clock menu more-arrow no yes

Filed under:

Michigan’s offensive success in 2018 depends on how well the O-Line performs

New, 24 comments

It all starts in the trenches.

NCAA Football: Michigan at Wisconsin Jeff Hanisch-USA TODAY Sports

No football team goes far without a good all-around team, play-makers are needed on both sides of the football.

With that said, look at nearly each and every team that wins the Super Bowl or the National Championship, they all share one thing in common: a great offensive line.

Quarterback play will be crucial for the 2018 Michigan Wolverines. A quarterback makes or breaks a team more often than not, but without a good offensive line to protect the QB and open holes in the run game, an offense will likely be mediocre at best.

Offensive linemen; the unsung heroes, the guys you may not be watching every play, you may not even know their names. But their presence and productivity will be key when you look at the wins and losses tallied at the end of a season.

Enter Michigan’s new offensive line coach Ed Warinner. He’s received a lot of hype and a tall task. The unit has given Warinner good feedback so far, the results have also been positive.

“I just feel like it fits us a little better,” guard Ben Bredeson said about Warinner’s o-line scheme. “Guys are buying into it. I’ve yet to meet somebody who’s been upset with what we’re doing this fall and this includes myself, I’m a huge fan of what’s going on.”

It’s one thing for the offensive line unit to believe in themselves, but on top of that they’ve been proving their worth to the ever talented Michigan defense.

“Everybody along the Michigan offensive line is pushing each other to be great, and you see it,” defensive end Rashan Gary said. “They’ve been doing good because I feel like throughout all the QB’s that have been in they’ve been protecting them all good.”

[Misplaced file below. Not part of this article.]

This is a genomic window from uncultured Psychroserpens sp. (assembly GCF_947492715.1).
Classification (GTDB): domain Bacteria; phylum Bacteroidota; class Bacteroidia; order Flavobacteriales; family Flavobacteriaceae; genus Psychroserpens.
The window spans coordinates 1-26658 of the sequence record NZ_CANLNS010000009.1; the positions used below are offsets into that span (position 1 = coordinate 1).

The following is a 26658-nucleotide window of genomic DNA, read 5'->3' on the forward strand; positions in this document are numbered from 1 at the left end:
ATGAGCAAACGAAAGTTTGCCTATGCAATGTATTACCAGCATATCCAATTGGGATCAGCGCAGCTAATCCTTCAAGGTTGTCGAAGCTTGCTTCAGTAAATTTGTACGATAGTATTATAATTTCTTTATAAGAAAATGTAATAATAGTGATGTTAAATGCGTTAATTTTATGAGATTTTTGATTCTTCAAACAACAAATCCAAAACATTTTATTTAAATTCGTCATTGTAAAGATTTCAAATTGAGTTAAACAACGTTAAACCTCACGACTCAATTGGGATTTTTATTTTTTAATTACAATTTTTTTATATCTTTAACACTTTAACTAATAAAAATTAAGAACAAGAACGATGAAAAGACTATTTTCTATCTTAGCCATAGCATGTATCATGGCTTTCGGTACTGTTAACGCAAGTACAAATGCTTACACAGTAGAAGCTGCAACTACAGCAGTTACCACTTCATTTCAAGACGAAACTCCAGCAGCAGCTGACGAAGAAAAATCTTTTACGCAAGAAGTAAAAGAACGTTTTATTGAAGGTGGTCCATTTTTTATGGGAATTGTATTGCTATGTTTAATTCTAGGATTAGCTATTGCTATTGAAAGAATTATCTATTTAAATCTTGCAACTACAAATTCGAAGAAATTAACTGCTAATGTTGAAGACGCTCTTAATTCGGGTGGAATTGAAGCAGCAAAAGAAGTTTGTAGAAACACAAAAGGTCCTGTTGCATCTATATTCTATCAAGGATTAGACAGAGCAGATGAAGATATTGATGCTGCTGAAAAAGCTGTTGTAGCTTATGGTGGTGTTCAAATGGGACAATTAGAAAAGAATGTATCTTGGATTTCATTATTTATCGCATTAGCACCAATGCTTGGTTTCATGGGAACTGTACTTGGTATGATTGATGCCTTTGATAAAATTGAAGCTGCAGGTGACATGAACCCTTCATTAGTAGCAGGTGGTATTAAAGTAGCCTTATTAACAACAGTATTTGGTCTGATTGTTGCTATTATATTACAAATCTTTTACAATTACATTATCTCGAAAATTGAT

It sounds like there’s been good battles in camp between the o-line and d-line.

“I love going against them: iron sharpens iron, especially when you’re in the trenches. The offensive and defensive lines set the standards for a team,” Gary said.

Viper linebacker Khaleke Hudson also believes the offensive line has improved. “I feel the offensive line has gotten drastically better like a lot better. They’re all in sync, you can tell in practice they’re communicating, blocking well, they’re giving us a challenge, they’re playing very well,” Hudson said.

Football smarts are important, but equally as important for battling in the trenches is toughness, and new strength and conditioning coach Ben Herbert has gotten this unit to be stronger and faster. The addition of Herbert may prove to be every bit as valuable as the hiring of Warinner.

Head coach Jim Harbaugh had some of the toughest lines of the past decade at both Stanford and the San Francisco 49ers, the same can not be said to this point during his tenure at Michigan, but this could be the year that all changes.

The way player’s are talking about how they’ve improved, the way they believe in this team and what they aspire to do just feels different than the past few seasons, certainly different than last August.

While Michigan has yet to play a game, this gut-feel isn’t of the blind faith variety, the evidence is right in front of us, these guys look a lot more jacked and muscular. Look at any position group and you’re going to see they added weight, but that weight isn’t body fat, it’s muscle.

Strength and intelligence can take you far in the game of football, and with the combination of Warinner, Herbert, and hard work, battles in the trenches may be won more than they are lost for the Wolverine offensive line in 2018.